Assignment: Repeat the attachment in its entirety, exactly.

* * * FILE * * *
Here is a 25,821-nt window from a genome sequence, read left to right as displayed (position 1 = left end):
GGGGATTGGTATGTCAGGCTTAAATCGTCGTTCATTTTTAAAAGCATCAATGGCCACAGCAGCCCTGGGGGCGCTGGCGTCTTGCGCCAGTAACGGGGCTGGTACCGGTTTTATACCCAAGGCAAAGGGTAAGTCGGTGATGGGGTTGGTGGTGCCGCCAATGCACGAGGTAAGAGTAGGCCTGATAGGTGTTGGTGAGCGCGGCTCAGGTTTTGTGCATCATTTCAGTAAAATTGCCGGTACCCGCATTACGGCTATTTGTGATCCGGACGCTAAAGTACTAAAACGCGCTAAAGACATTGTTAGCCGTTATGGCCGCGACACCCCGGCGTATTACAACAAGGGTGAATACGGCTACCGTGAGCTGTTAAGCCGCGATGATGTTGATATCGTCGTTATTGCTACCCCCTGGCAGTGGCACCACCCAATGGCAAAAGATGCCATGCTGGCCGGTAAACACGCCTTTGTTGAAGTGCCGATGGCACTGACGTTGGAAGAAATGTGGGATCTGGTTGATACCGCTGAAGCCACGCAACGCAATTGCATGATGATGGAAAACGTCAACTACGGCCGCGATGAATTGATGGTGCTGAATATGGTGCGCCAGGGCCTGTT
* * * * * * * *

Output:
Here is a 25,821-nt window from a genome sequence, read left to right as displayed (position 1 = left end):
GGGGATTGGTATGTCAGGCTTAAATCGTCGTTCATTTTTAAAAGCATCAATGGCCACAGCAGCCCTGGGGGCGCTGGCGTCTTGCGCCAGTAACGGGGCTGGTACCGGTTTTATACCCAAGGCAAAGGGTAAGTCGGTGATGGGGTTGGTGGTGCCGCCAATGCACGAGGTAAGAGTAGGCCTGATAGGTGTTGGTGAGCGCGGCTCAGGTTTTGTGCATCATTTCAGTAAAATTGCCGGTACCCGCATTACGGCTATTTGTGATCCGGACGCTAAAGTACTAAAACGCGCTAAAGACATTGTTAGCCGTTATGGCCGCGACACCCCGGCGTATTACAACAAGGGTGAATACGGCTACCGTGAGCTGTTAAGCCGCGATGATGTTGATATCGTCGTTATTGCTACCCCCTGGCAGTGGCACCACCCAATGGCAAAAGATGCCATGCTGGCCGGTAAACACGCCTTTGTTGAAGTGCCGATGGCACTGACGTTGGAAGAAATGTGGGATCTGGTTGATACCGCTGAAGCCACGCAACGCAATTGCATGATGATGGAAAACGTCAACTACGGCCGCGATGAATTGATGGTGCTGAATATGGTGCGCCAGGGCCTGTT